Saturday, June 18, 2011

REMINDER: Carbon Monoxide Detectors Required In All Single Family Dwellings by July 1

From the SAMCAR Relay Newsletter of 6/10/11:

Carbon Monoxide Detectors must be installed, consistent with new construction standards or according to the approved instructions for the detectors, in all existing single-family dwelling units no later than July 1, 2011. All other dwelling units (such as apartments) must have proper carbon monoxide detectors no later than January 1, 2013.

The new regulation also creates disclosure requirements with respect to carbon monoxide detectors. Currently, sellers of residential properties must provide the buyer with a Transfer Disclosure Statement (TDS). The TDS requires the seller to answer a variety of inquiries as to features of the property. The statute amended the TDS such that, effective January 1, 2011, the seller will have to verify whether or not the property contains one or more carbon monoxide detectors.

Background: on May 7, 2010, California Governor Arnold Schwarzenegger signed into law Senate Bill 183 (Lowenthal), a bill that requires the placement of carbon monoxide detectors in all California dwelling units. The bill also requires that the presence or absence of these devices must be disclosed when residential real estate is transferred.

This law deals with existing housing. (New construction standards are set by other state agencies.) It covers every "dwelling unit intended for human occupancy" which means single-family housing, factory-built homes, condominiums, motels, hotels, dormitories, and dwelling units in "multiple-unit dwelling unit buildings" (apartment houses). It applies to every dwelling unit that has "a fossil fuel burning heater or appliance, fireplace, or an attached garage".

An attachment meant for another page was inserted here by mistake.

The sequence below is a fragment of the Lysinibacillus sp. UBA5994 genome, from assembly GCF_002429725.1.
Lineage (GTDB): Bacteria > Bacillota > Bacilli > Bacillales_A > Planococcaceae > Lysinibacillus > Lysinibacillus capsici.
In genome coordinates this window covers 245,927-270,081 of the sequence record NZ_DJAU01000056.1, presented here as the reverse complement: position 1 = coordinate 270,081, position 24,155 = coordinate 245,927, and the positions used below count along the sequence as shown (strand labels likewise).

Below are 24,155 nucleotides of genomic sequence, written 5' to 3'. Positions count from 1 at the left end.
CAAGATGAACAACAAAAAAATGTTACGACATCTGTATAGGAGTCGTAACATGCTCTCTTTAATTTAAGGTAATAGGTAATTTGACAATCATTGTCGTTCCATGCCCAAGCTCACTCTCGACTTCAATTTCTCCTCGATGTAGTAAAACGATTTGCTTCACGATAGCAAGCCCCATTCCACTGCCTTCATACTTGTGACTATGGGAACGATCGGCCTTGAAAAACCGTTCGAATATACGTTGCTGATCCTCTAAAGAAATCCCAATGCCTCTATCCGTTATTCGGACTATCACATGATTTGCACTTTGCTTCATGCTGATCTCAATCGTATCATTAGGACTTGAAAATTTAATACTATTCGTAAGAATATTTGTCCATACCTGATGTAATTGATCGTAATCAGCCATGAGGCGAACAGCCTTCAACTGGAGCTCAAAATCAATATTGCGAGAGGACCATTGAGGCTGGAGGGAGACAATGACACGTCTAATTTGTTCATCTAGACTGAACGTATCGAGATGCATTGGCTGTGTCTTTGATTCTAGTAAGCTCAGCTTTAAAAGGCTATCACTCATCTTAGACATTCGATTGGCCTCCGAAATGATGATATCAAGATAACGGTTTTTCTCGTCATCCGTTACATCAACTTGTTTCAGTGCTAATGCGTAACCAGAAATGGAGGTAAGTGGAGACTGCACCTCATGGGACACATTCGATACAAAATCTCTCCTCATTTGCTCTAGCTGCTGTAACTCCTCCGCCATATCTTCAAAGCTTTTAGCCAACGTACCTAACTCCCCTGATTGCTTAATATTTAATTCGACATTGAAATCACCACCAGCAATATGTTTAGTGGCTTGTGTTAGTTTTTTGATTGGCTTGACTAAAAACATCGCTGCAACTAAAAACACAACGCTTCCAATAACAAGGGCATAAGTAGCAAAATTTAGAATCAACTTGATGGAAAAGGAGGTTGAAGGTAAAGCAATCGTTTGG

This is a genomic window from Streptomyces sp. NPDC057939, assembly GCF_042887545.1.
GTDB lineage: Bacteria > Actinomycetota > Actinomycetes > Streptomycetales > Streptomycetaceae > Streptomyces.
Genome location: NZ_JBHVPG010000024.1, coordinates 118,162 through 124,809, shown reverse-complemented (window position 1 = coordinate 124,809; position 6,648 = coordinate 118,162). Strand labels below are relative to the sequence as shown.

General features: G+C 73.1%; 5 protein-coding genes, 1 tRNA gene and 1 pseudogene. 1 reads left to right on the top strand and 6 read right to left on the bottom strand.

"Fossil fuel" means "coal, kerosene, oil, wood, fuel gases, and other petroleum or hydrocarbon products, which emit carbon monoxide as a byproduct of combustion."

The requirements are that such dwelling units will have to have installed a "carbon monoxide device" that is designed to detect carbon monoxide and produce a "distinct, audible alarm." The device may be battery-powered, a plug in, or hard-wired with a battery backup. The carbon monoxide detector may be combined with a smoke detector, but, if it is, it must emit "an alarm or voice warning in a manner that clearly differentiates between a carbon monoxide alarm warning and a smoke detector warning.

"NOTE: Even if the answer is "no" on the TDS, that data will not invalidate the sale or transfer of the property. Thus, while the lack of such a carbon monoxide detector may fail to meet current safety standards; a transfer of the property may still take place.

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